Diabetes: 5 Easy Steps for Patients and Families
Content by: Erin Nugent, RD and Contributor for SoulFIRE Health
Yes, it’s an enormous challenge! The sea of patients with Type 2 Diabetes or pre-diabetes seems never ending. There are a lot of people with the condition, and the role of the educator is incredibly important to each individual. Read more...
As we continue to think about patient and family education approaches, it is helpful to simplify education into 5 Easy Steps.
Time is your greatest challenge!
The greatest challenge is the amount of time available with any single person and family. It can be difficult to decide how much can be delivered, conveyed and received in a limited number of interactions. Prioritizing teaching goals becomes as important as the teaching itself.
#1 Choosing the right foods.
Using the USDA MyPlate or Diabetes Plate as a guide can be an easy way to start understanding appropriate portion sizes. This method encourages making half of the grains "whole" selections, choosing lean proteins, low-fat dairy, and making half the plate fruits and vegetables. The Diabetes Food Model Kit as a visual in making food choices. This can also be a gateway into discussing meal planning with clients. Planning out weekly meals increases the chances of eating a balanced diet and avoiding processed convenience foods that are consequently lower in nutrients.
#2 Making the most of your carbohydrates.
Understanding the difference between simple and refined carbs vs complex carbohydrates can help to get the most nutrients out of carbohydrate intake, while maintaining stable blood glucose levels. Things like fruit, juices, honey, syrups, and milk are defined as simple carbs that are quickly broken down in the body and quickly spike glucose levels. NOTE! Teaching clients to pair some of these items with a protein source can help to slow down absorption and help to stable glucose levels. Items such as white bread and regular pasta are refined carbs that have had the whole grain removed during processing. These also break down quickly and spike glucose levels. Complex carbohydrates take longer to break down and are absorbed more slowly, avoiding a sudden blood sugar spike. These are items such as starchy vegetables, whole grains and beans.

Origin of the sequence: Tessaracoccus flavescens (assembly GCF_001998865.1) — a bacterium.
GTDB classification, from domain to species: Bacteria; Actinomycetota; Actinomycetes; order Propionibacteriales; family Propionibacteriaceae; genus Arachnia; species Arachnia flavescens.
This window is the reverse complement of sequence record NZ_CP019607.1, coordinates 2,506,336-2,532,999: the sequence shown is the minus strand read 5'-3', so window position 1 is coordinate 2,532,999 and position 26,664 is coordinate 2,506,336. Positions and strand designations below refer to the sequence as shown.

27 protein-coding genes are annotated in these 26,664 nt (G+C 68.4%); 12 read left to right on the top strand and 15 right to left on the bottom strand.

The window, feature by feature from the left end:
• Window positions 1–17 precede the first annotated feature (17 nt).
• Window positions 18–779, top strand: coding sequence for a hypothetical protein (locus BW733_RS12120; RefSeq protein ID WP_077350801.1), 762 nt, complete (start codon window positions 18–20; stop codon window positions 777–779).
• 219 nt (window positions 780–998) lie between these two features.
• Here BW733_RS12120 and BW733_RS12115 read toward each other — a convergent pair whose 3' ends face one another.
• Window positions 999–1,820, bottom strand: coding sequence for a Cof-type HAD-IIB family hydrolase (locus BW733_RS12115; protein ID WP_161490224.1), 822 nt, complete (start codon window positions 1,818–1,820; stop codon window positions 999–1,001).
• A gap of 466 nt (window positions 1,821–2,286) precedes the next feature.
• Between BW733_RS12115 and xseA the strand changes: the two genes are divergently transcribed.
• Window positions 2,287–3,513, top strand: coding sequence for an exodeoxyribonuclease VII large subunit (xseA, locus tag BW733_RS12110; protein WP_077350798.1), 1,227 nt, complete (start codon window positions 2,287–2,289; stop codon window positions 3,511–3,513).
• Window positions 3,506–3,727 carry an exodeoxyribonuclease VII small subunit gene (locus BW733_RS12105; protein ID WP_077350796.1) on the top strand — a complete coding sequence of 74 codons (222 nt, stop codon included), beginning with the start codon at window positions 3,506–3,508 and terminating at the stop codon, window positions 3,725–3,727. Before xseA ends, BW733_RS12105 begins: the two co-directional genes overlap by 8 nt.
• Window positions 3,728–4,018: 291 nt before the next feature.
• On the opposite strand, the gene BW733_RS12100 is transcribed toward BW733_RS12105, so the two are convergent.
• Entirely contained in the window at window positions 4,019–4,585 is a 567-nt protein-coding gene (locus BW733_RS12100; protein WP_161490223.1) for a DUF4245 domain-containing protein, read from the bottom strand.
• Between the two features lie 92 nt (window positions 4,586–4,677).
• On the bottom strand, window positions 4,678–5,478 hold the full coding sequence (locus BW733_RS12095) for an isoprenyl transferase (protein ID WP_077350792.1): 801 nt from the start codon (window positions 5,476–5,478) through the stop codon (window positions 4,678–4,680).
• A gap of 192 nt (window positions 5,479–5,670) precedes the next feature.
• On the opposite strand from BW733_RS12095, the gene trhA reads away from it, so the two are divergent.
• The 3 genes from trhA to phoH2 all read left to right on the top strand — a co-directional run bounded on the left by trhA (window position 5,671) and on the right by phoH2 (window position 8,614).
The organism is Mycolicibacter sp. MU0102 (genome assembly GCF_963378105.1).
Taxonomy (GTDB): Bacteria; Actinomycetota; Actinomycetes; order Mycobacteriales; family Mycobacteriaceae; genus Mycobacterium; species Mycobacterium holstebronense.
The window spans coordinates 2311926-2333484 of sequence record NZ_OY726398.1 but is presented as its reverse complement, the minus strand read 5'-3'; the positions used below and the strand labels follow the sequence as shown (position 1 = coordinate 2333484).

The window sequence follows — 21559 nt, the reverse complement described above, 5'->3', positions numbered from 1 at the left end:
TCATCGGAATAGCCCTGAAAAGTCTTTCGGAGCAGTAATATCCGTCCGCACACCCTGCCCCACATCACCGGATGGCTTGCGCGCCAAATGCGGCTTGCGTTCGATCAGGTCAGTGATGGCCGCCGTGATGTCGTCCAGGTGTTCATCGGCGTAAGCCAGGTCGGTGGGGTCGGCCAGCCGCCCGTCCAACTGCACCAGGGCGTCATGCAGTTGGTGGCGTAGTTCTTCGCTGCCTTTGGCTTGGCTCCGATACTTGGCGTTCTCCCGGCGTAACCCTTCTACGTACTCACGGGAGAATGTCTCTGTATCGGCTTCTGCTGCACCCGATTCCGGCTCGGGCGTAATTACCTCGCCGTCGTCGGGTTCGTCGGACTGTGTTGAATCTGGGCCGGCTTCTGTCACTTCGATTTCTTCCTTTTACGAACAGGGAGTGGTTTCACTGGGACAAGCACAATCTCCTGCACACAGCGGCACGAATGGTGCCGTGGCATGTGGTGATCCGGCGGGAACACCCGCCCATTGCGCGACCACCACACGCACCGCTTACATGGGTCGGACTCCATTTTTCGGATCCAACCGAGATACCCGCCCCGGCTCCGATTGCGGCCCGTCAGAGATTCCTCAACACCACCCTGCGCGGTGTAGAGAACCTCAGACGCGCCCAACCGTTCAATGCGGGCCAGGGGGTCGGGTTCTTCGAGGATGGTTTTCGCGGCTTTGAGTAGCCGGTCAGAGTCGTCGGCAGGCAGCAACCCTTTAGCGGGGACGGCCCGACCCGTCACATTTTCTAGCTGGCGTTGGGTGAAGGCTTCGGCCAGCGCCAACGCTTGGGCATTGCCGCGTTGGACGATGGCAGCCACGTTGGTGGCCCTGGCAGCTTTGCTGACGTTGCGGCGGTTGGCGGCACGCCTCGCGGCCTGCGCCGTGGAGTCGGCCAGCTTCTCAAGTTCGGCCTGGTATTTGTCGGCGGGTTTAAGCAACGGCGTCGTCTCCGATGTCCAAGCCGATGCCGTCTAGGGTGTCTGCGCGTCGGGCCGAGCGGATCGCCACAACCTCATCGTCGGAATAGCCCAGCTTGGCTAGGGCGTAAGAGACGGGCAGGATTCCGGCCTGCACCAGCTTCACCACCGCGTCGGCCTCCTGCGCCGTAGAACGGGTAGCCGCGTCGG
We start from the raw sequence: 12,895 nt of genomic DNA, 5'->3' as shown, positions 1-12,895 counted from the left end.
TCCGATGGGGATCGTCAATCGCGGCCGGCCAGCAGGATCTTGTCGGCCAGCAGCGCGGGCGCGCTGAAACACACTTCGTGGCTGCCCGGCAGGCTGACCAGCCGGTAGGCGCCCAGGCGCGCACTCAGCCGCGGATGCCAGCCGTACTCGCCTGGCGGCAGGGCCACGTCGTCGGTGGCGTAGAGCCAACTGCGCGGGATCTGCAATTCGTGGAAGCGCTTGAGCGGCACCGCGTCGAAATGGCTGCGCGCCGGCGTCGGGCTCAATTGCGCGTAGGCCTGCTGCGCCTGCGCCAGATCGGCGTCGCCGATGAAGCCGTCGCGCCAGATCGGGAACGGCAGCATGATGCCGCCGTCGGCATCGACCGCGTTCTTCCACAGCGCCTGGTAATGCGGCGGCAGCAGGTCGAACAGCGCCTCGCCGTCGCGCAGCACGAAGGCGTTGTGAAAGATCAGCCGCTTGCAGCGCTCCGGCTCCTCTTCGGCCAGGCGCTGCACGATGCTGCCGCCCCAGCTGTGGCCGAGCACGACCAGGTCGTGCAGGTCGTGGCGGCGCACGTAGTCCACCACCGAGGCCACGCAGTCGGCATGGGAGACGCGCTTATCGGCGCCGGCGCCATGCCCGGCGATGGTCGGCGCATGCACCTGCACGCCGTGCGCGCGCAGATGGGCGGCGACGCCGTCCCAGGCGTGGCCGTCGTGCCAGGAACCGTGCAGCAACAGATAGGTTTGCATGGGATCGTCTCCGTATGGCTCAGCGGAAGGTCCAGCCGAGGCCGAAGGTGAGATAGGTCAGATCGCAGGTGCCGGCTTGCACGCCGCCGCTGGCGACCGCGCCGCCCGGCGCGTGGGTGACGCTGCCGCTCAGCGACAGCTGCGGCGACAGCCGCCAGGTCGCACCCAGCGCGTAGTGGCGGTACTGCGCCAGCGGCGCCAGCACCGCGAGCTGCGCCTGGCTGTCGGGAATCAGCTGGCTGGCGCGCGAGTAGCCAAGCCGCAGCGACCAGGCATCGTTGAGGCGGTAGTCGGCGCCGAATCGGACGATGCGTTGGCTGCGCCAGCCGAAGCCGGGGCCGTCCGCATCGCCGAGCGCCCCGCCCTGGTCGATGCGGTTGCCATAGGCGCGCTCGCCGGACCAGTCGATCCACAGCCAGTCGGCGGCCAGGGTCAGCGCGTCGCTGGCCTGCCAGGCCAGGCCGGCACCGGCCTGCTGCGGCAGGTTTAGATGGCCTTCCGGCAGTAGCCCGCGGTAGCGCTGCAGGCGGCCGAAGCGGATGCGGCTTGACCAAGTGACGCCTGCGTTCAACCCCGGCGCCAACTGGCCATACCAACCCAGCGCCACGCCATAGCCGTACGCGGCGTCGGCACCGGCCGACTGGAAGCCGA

#3 Increasing physical activity!
Physical activity offers several benefits. Exercise helps muscles to use excess glucose, and therefore, increases insulin sensitivity. By combining increased activity and healthy eating habits, a person is more likely to experience beneficial weight loss. Weight loss can help to reduce inflammation in the body, a symptom of insulin resistance. As little as a 5% weight loss can improve insulin sensitivity. And, it’s okay to start small! If a person is nervous about starting to exercise, encourage starting with a 15 minute walk over their lunch break, and gradually increase as their endurance increases.
#4 Get enough sleep and reduce stress levels.
Too little sleep and/or poor quality sleep can increase insulin resistance by increasing stress hormones in the body, leading to elevated blood sugar levels. Some tips to improve sleep quality include avoiding caffeine and alcohol intake late in the evening, no electronic devices in the bedroom, and keeping a cool, quiet, dark sleep environment. Lack of sleep and other daily stressors can lead to mental stress. This can then prevent weight loss and effective blood glucose control. Help your client find a stress relieving activity that works for them.
#5 Make annual visits to your doctor.
Due to the increased risk for developing Type 2 Diabetes, it is important to have glucose and A1C levels checked annually. Regular visits to a doctor and dietitian can help improve success in lifestyle changes. Find fun ways to recommend ways to increase client success. Encourage exploration! What works for some people may not work for others.
NOTE: There is more than one way to get the results. And, it may be necessary to continue seeing a educator/coach for continued support, in order to make these changes.
- Make 50% of the plate non-starchy vegetables.
- Choose whole grains over refined grains.
- Choose lean proteins.
- Choose low-fat dairy.
- Avoid sugary beverages whenever possible.
Review the 5 Steps:
1. Choose the right foods.
2. Make the most of carbohydrates.
3. Increase physical activity.
4. Get enough sleep and reduce your stress levels.
5. Make annual visits to your doctor.